The same rules apply to teens (age 15-17). In addition, these young travelers must provide evidence of having reached sexual maturity. For males, this means showing a certificate of physical development containing a statement from a physician that the person has reached mental and physical maturity. Females must provide a certificate of pregnancy or childbirth.
If you are taking your child or teen through an official port of entry, such as a border crossing point or airport immigration office, they will need proof of identity and citizenship.
Children under the age of 16 who travel to and from Mexico by land or water can re-enter the nation using their birth certificates, certificates of citizenship, or naturalization certificates. Children of any age traveling by flying to and from Mexico, however, must have a passport book.
The Mexican government requires that children under the age of 18 carry proof of vaccination against polio, diphtheria, tetanus, pertussis (whooping cough), measles, mumps, rubella, and chicken pox. Proof of vaccination may be shown by a valid medical certificate or by having an "R" mark on your skin. The Mexican consulate in Los Angeles recommends that anyone planning to travel to Mexico check with their doctor at least six months before their trip to make sure they are up-to-date on vaccinations.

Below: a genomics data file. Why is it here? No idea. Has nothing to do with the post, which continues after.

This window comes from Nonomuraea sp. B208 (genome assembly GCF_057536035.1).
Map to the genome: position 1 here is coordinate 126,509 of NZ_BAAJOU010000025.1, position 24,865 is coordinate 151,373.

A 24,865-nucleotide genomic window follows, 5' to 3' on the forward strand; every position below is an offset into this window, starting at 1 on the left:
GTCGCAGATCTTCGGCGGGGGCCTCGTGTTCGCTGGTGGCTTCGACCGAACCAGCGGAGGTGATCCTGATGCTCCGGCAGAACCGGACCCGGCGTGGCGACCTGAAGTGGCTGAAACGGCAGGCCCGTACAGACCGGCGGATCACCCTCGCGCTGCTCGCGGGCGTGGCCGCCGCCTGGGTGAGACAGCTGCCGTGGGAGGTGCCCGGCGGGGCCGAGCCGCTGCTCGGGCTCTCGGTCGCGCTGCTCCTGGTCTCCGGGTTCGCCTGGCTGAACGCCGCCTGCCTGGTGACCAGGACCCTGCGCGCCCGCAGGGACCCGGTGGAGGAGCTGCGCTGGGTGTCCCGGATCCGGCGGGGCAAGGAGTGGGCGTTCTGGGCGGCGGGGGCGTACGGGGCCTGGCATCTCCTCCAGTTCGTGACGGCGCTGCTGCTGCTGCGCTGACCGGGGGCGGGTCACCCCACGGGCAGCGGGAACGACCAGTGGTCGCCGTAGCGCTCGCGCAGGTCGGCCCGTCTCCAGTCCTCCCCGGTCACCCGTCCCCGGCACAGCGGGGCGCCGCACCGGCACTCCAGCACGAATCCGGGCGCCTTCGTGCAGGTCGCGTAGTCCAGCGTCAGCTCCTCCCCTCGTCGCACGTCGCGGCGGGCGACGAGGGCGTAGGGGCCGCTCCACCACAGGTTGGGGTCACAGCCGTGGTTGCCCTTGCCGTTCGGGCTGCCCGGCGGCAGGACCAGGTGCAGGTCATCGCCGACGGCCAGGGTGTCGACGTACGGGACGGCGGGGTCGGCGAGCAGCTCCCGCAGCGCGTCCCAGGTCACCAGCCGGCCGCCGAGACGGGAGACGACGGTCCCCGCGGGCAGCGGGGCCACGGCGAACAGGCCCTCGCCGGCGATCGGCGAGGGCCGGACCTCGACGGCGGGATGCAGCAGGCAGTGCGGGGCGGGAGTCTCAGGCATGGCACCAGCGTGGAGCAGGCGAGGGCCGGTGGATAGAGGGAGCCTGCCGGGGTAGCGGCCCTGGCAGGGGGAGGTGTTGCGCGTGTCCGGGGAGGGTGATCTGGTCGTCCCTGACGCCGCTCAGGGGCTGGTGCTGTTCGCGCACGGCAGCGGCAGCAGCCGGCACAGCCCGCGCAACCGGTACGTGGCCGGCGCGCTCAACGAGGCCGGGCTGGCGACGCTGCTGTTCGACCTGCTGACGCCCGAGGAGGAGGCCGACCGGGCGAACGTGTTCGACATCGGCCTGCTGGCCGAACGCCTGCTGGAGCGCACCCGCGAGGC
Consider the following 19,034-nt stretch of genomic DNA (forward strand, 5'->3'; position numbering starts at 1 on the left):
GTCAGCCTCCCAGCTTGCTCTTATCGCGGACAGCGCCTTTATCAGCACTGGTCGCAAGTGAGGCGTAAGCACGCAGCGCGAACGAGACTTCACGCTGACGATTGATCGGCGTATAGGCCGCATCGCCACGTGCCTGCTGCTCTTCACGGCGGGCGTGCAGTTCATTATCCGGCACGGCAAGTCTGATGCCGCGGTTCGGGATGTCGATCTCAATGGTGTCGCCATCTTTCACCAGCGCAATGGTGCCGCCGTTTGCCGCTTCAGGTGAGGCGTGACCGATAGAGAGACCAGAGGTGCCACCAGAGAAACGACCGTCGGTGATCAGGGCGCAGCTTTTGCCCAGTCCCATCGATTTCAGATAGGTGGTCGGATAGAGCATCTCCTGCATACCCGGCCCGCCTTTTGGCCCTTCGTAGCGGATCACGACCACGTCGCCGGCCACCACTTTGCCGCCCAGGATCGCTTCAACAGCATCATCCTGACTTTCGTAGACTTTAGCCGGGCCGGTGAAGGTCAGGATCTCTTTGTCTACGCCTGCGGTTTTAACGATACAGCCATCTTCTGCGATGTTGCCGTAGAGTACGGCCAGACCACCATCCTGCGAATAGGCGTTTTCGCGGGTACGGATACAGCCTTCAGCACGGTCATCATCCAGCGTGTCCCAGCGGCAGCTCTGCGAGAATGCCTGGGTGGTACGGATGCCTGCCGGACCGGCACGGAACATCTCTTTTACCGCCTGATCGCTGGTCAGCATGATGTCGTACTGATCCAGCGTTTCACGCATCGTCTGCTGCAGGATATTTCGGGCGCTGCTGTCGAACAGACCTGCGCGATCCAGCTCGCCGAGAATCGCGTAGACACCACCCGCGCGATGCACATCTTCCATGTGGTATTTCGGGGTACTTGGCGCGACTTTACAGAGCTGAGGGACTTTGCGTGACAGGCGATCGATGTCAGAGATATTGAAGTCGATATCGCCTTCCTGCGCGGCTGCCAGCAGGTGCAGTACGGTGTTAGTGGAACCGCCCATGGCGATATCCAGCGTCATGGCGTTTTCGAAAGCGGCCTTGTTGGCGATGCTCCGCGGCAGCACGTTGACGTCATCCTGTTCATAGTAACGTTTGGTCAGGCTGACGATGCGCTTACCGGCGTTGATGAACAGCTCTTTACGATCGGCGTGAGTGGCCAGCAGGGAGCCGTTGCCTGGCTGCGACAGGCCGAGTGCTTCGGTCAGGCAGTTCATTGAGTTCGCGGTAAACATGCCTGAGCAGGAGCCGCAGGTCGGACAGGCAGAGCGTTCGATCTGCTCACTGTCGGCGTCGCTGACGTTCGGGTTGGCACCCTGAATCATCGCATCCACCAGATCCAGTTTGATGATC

Parents should also know that children between the ages of 10 and 17 can be required to provide documentation of a residence permit if they plan to stay in Mexico for longer than three months. If your child is found not have such a document, he or she could be deported.
In addition to the requirements for children, everyone else's documents need to be valid for travel to Mexico. That means you should not travel with any documents that are about to expire or have expired. You should also not travel with any documents that contain errors or are not in order.
To avoid international child abductions, Mexican law requires kids traveling without their parents, or with only one parent, to provide documentation of parental permission to go. They must have a notarized letter from the absent parent or parents approving them to travel to Mexico. If the kid is under 18, she or he needs to appear before a judge who will decide whether they are allowed to leave and, if so, for how long. The judge can deny the request altogether if there's a risk that they will be abused or neglected in Mexico.
The best way to ensure a safe trip is by contacting your local consulate to find out what documents are required for your daughter or son. It also helps if you include details about where in Mexico the family plan to go and why this particular place meets with approval from both parents. You should also write a note explaining why you are letting your child travel alone and send it with them to the embassy or consulate. You can also email or fax copies of relevant documents to the address listed on the website for each country's embassy in Mexico.
It's important to remember that not all countries share the same view of parental authority. If you take your child to a non-English-speaking country without a notary public or government office nearby, you might be asked to come in person to get the letter approved.